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14 Oct: Fairy loaves - good luck or bad luck?

Known as ‘Fairy Loaves’, these star-shaped stones are filled with magic, according to centuries-old folklore – although whether it is good or bad depends whether you are from Norfolk or Suffolk.

Fairy bread, stone heart or snake egg? CREDIT: Zoutedrop/ flikr

Some believe they are the hearts of children that have turned to stone, others that the star represents the one seen in the sky in the Nativity story while a persistent belief is that these echinoids, a sea urchin, are actually petrified snake eggs. It was said the eggs formed on Midsummer’s night from the froth of snakes which, if shaped into a ball, could protect you from deadly poisons.

But in our part of the world, they are another example of the lively rivalry between the counties of Norfolk and Suffolk.

In Suffolk, the ‘fairy loaves’ – so named due to their similar appearance to a traditional loaf of bread - were kept in household hearths, polished with black lead and believed to be lucky charms. Meanwhile, over the county border in Norfolk, bringing a fairy loaf indoors was considered to be the height of reckless stupidity.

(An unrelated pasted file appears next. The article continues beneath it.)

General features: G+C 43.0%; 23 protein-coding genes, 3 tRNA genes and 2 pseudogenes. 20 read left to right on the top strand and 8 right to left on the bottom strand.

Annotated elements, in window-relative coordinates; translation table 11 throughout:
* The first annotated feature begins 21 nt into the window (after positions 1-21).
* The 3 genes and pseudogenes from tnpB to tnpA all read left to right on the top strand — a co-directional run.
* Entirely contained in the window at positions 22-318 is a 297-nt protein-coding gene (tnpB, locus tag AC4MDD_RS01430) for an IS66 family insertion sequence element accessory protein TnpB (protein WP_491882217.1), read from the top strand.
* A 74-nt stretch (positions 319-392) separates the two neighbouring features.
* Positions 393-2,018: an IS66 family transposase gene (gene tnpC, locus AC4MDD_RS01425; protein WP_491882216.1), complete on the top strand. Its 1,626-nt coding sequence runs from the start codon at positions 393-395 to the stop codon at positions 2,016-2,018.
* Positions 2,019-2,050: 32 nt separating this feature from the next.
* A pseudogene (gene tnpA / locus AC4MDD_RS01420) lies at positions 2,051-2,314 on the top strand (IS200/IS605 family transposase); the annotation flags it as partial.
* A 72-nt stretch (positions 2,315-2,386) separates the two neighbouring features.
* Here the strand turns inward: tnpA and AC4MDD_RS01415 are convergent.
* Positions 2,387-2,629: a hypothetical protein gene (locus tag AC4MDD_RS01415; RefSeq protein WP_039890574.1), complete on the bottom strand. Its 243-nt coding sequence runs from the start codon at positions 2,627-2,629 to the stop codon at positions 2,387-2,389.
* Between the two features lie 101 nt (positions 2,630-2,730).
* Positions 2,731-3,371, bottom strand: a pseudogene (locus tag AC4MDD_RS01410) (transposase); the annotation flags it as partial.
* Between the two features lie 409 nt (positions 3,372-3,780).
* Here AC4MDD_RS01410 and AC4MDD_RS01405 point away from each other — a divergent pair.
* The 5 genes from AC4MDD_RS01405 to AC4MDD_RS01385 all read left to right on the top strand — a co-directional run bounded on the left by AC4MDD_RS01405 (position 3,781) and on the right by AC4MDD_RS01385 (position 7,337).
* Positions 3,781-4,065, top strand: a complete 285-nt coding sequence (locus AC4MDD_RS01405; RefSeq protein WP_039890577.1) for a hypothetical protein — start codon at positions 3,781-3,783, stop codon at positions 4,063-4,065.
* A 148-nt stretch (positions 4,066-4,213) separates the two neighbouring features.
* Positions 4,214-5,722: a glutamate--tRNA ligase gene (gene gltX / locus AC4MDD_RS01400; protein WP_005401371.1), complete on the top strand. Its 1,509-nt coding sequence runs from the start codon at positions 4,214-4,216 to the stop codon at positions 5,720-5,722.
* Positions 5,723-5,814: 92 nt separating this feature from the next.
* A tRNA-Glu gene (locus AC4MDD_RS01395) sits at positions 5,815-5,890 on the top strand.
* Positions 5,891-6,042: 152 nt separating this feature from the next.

In the New London Gazette in 1827, the following article ran from a correspondent:

“Being lately in Norfolk, I discovered that the rustics belonging to the part of it in which I was staying, particularly regarded a kind of fossil stone, which much resembled as sea-egg petrified and was found frequently in the flinty gravel of that county,” it read.

“They esteemed such stones sacred to the elfin train and termed them ‘fairy loaves’ forbearing to touch them, lest misfortunes should come upon them for the sacrilege.

“An old woman told me, that as she was trudging home one night from her field-work, she took up one of these fossils and was going to carry it home with her, but was soon obliged to drop it and take to her heels as quick as might be from hearing a wrathful voice exclaim, though she saw nobody: ‘Give me my loaf! Give me back my loaf, I say!’"


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